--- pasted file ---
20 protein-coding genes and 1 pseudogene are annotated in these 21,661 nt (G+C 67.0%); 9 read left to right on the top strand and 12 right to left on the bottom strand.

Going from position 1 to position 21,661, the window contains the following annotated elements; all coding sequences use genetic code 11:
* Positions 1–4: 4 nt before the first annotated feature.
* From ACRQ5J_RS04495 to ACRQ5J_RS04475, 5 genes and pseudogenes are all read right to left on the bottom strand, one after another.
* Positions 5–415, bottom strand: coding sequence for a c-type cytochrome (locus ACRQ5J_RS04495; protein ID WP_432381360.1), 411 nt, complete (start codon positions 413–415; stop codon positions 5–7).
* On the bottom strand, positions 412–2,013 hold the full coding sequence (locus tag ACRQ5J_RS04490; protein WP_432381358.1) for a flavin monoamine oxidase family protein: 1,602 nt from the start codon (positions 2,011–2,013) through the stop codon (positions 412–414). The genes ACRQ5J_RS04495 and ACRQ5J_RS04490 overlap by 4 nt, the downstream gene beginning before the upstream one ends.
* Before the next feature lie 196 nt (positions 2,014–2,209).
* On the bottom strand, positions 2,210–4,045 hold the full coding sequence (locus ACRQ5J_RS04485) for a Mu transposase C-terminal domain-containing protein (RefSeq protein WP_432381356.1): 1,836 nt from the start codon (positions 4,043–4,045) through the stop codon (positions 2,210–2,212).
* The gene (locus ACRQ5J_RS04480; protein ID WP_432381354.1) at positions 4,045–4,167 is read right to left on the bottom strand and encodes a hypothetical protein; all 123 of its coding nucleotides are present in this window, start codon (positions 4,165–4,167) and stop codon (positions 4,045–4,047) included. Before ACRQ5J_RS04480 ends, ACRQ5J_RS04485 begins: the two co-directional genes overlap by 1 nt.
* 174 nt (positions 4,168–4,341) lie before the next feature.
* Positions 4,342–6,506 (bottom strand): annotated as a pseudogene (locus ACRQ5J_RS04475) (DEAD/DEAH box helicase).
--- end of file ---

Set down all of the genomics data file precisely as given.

20 protein-coding genes and 1 pseudogene are annotated in these 21,661 nt (G+C 67.0%); 9 read left to right on the top strand and 12 right to left on the bottom strand.

Going from position 1 to position 21,661, the window contains the following annotated elements; all coding sequences use genetic code 11:
* Positions 1–4: 4 nt before the first annotated feature.
* From ACRQ5J_RS04495 to ACRQ5J_RS04475, 5 genes and pseudogenes are all read right to left on the bottom strand, one after another.
* Positions 5–415, bottom strand: coding sequence for a c-type cytochrome (locus ACRQ5J_RS04495; protein ID WP_432381360.1), 411 nt, complete (start codon positions 413–415; stop codon positions 5–7).
* On the bottom strand, positions 412–2,013 hold the full coding sequence (locus tag ACRQ5J_RS04490; protein WP_432381358.1) for a flavin monoamine oxidase family protein: 1,602 nt from the start codon (positions 2,011–2,013) through the stop codon (positions 412–414). The genes ACRQ5J_RS04495 and ACRQ5J_RS04490 overlap by 4 nt, the downstream gene beginning before the upstream one ends.
* Before the next feature lie 196 nt (positions 2,014–2,209).
* On the bottom strand, positions 2,210–4,045 hold the full coding sequence (locus ACRQ5J_RS04485) for a Mu transposase C-terminal domain-containing protein (RefSeq protein WP_432381356.1): 1,836 nt from the start codon (positions 4,043–4,045) through the stop codon (positions 2,210–2,212).
* The gene (locus ACRQ5J_RS04480; protein ID WP_432381354.1) at positions 4,045–4,167 is read right to left on the bottom strand and encodes a hypothetical protein; all 123 of its coding nucleotides are present in this window, start codon (positions 4,165–4,167) and stop codon (positions 4,045–4,047) included. Before ACRQ5J_RS04480 ends, ACRQ5J_RS04485 begins: the two co-directional genes overlap by 1 nt.
* 174 nt (positions 4,168–4,341) lie before the next feature.
* Positions 4,342–6,506 (bottom strand): annotated as a pseudogene (locus ACRQ5J_RS04475) (DEAD/DEAH box helicase).